Intermountain Packing

Intermountain Packing presented its site plan to the Idaho Falls City Council on July 30.

Intermountain Packing recently filed plans with the city to build a meatpacking processing plant on the south side of Iona Road between Holmes Avenue and North 15 East. The project will consist of a 50,000-square-foot plant on nine acres of land with a total capital investment of $20 million. It is expected to bring 200 jobs to the city.

Bob Stirling, general manager of Intermountain Packing, provided the Post Register with new details on the plant, which he says will break ground in “the next few weeks.”

According to Stirling, it was the absence of any large meatpacking plants in southeast Idaho that got the ball rolling on the project.

“Intermountain Packing was formed because of a regional need to have a processing plant in southeast Idaho. Right now, there are not any large plants in this area. So most of the cattle are shipped out of state,” Stirling said.

Having a meatpacking plant in the area means the cost of shipping the meat will be lower for local ranchers and, more importantly, will result in less stress to the animal.

“Right now, many ranchers will ship their livestock to the Midwest for slaughter and that could result in a 12-hour truck ride. Anytime you can shorten that distance is much more beneficial to the health of the animal and the quality of the meat,” Stirling said.

Idaho Falls was chosen both because many of Intermountain Packing’s investors are from the area. Iona Road was the place that the city offered as the best deal.

“We looked at various locations in the area, but the city of Idaho Falls offered some good incentives and a package deal in order for us to build it where it will be on Iona Road,” Stirling said.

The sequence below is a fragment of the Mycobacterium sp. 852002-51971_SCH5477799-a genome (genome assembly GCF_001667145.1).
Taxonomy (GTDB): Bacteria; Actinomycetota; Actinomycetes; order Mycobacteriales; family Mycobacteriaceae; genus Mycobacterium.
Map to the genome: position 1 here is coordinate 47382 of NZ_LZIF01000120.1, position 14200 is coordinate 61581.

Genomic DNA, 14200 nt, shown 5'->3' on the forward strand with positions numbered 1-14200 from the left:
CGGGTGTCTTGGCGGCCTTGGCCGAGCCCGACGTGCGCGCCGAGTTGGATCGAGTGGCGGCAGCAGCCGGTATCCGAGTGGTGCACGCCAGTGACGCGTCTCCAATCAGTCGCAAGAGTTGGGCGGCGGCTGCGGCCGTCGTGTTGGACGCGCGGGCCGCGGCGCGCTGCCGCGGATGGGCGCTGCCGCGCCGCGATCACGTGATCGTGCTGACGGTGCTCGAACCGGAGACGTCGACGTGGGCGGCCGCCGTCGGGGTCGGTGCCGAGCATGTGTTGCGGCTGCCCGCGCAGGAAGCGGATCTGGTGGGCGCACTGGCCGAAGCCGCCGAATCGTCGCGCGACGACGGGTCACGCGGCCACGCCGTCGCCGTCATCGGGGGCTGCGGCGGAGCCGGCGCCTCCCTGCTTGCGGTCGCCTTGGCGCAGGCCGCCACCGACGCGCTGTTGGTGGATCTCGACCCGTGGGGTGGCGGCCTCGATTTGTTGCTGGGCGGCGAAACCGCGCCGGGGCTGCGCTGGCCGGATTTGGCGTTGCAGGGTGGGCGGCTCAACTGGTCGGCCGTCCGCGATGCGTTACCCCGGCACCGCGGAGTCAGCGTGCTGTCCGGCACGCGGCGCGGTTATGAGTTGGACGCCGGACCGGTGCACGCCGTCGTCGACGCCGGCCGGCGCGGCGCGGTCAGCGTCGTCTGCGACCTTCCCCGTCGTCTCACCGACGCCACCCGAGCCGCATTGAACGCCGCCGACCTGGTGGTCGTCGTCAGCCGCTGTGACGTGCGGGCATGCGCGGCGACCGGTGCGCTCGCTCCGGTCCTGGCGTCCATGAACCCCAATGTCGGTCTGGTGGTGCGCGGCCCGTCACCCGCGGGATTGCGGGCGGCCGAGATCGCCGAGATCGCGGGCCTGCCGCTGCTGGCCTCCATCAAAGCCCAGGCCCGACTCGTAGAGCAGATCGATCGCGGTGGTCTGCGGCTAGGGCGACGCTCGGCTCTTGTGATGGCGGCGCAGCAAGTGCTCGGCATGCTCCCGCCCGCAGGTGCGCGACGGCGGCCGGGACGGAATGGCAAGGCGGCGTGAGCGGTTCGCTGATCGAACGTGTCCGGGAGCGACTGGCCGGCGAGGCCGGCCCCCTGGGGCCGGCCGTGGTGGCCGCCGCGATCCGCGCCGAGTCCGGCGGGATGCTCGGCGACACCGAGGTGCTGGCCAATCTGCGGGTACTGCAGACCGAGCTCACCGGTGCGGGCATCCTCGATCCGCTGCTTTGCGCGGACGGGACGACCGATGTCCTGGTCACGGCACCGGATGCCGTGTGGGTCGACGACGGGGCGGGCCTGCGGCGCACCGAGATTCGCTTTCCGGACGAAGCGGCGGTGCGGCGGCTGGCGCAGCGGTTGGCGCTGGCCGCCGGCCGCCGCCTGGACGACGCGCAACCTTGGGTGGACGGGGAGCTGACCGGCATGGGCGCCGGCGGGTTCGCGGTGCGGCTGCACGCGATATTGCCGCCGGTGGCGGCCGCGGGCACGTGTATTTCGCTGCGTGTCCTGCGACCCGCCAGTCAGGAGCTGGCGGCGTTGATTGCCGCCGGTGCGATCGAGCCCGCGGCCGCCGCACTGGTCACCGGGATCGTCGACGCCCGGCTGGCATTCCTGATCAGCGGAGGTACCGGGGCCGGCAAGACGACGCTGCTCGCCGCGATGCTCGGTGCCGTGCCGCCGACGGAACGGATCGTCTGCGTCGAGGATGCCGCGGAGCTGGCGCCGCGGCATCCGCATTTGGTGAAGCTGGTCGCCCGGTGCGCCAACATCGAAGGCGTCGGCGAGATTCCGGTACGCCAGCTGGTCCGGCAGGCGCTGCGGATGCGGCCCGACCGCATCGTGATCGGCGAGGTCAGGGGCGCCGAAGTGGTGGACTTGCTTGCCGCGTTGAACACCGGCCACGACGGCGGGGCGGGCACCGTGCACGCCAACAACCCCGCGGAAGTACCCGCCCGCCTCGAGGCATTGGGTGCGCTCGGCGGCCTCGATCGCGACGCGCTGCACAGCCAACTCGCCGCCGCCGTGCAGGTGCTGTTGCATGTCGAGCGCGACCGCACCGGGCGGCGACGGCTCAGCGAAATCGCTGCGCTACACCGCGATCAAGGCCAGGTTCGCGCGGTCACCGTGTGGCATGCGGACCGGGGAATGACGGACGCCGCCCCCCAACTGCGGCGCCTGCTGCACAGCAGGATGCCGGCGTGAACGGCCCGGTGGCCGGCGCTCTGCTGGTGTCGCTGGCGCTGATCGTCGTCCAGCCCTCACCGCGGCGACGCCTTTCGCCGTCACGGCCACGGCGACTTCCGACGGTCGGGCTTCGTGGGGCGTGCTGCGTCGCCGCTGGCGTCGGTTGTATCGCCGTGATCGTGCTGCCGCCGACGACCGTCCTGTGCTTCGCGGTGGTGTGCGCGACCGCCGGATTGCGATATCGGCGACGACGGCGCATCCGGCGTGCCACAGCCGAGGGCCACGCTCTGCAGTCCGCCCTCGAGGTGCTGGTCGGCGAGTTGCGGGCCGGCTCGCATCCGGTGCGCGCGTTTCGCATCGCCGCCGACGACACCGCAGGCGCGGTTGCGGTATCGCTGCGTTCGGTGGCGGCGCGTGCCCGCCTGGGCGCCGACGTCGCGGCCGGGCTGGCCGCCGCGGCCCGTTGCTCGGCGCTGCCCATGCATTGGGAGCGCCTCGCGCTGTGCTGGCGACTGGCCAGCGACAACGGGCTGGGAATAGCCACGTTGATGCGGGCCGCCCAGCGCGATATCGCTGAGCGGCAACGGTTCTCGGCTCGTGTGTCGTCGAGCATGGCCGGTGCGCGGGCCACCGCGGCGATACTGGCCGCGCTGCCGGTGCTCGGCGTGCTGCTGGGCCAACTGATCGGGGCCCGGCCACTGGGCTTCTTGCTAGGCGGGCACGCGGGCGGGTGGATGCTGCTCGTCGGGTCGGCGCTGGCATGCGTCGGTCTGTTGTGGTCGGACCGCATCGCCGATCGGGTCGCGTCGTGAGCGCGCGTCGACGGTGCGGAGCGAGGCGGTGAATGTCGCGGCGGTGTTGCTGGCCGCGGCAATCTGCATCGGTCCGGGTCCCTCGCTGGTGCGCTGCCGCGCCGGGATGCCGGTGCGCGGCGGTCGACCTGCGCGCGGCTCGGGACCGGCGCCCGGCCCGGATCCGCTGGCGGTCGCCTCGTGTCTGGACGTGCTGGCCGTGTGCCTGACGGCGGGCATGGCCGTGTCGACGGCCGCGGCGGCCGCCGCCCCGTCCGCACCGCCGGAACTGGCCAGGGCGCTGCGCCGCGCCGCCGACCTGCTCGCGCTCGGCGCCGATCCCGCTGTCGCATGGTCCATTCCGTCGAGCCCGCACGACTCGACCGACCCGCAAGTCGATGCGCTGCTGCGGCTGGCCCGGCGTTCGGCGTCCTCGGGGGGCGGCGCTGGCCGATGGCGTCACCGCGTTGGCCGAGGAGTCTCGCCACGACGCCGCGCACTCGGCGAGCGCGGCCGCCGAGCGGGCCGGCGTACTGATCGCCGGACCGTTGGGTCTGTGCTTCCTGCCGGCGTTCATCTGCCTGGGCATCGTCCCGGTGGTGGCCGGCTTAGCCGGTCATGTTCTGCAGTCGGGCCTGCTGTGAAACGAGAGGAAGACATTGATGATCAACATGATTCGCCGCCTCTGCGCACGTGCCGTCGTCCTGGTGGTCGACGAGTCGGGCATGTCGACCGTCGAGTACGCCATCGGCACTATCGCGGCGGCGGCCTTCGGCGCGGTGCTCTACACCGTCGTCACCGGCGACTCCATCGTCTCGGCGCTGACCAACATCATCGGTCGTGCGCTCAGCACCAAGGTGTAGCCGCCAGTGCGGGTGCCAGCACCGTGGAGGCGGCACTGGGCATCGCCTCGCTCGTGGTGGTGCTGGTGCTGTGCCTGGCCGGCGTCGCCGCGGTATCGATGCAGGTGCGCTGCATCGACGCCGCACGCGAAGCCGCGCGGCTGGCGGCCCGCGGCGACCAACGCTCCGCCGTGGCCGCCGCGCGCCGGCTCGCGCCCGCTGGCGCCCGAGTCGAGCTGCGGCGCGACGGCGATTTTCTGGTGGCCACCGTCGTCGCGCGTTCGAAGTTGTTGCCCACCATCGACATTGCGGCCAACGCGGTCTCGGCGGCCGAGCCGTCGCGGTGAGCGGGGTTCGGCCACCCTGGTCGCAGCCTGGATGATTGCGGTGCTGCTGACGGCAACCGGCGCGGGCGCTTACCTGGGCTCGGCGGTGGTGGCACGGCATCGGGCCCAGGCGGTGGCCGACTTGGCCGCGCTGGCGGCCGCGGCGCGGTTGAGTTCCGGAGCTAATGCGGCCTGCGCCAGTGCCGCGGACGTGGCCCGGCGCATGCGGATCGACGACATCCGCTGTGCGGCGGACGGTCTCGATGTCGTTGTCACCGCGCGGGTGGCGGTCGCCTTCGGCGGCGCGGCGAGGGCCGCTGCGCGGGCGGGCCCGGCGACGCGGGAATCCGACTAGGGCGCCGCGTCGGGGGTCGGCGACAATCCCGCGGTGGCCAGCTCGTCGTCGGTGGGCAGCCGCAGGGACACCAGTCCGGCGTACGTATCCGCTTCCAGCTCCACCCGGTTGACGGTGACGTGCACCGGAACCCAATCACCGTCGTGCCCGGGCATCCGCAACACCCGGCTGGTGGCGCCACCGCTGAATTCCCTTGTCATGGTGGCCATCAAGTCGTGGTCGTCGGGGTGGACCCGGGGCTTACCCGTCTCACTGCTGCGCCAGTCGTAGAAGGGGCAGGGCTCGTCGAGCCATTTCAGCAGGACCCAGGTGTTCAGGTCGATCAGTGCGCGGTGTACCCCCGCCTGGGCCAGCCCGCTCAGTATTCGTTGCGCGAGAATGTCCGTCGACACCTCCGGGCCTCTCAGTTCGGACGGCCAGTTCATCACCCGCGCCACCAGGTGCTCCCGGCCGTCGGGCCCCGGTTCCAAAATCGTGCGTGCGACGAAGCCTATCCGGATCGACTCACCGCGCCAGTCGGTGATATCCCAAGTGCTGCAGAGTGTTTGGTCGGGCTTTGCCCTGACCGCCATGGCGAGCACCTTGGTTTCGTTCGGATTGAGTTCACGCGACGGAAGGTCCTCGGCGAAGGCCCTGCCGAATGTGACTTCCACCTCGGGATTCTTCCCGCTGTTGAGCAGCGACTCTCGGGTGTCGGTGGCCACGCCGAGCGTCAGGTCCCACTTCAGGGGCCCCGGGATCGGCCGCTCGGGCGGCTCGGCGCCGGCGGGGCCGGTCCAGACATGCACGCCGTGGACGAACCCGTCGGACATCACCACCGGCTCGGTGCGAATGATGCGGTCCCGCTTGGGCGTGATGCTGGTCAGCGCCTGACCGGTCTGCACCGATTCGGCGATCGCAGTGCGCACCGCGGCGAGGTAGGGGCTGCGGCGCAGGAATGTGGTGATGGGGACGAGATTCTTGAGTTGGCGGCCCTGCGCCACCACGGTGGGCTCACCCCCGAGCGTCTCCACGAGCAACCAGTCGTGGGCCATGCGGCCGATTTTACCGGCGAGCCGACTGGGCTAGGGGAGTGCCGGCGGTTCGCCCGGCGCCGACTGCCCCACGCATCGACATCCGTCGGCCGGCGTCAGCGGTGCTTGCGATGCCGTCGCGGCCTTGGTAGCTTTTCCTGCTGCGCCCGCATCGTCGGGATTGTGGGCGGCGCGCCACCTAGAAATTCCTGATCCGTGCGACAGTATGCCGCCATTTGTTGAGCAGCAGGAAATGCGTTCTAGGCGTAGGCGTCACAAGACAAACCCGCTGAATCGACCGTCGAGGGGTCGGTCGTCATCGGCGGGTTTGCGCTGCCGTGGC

The plant will start small, processing around 100 to 200 head of cattle per day. After the first year, the general manager hopes to increase that number until it is processing 500 head of cattle.

The plant will focus primarily on cattle but will be built to handle bison as well.

“Bison required a little bit different design of the packing plant than beef cattle. So Intermountain Packing will be designed to process cattle and bison. So that will require much stronger corrals. They are very difficult to handle,” Stirling said.

Intermountain Packing is a separate entity with “no connection between Intermountain Bison and Intermountain Packing,” according to Stirling. However, Stirling acknowledged “there is crossover, there are people who are involved in both businesses.” Intermountain Bison is owned by Roger Ball.

“Intermountain Packing is owned by various investors. Some of whom are members of the Ball family, but it is not owned by the Ball family,” Stirling said.

The person listed as the applicant for Intermountain Packing’s economic development program application was David Adams, CEO of Intermountain Bison. The address listed as Intermountain Packing’s on the application is 3640 South Yellowstone Highway, which is also Intermountain Bison’s address.

According to Stirling, there has already been interest and excitement among local ranchers.

“We’re very excited to be starting this new business in Idaho Falls. We know it will be successful. There’s already been a lot of inquiries from ranchers who want to pursue a contract with us. We have already seen a lot of interest in the industry,” Stirling said.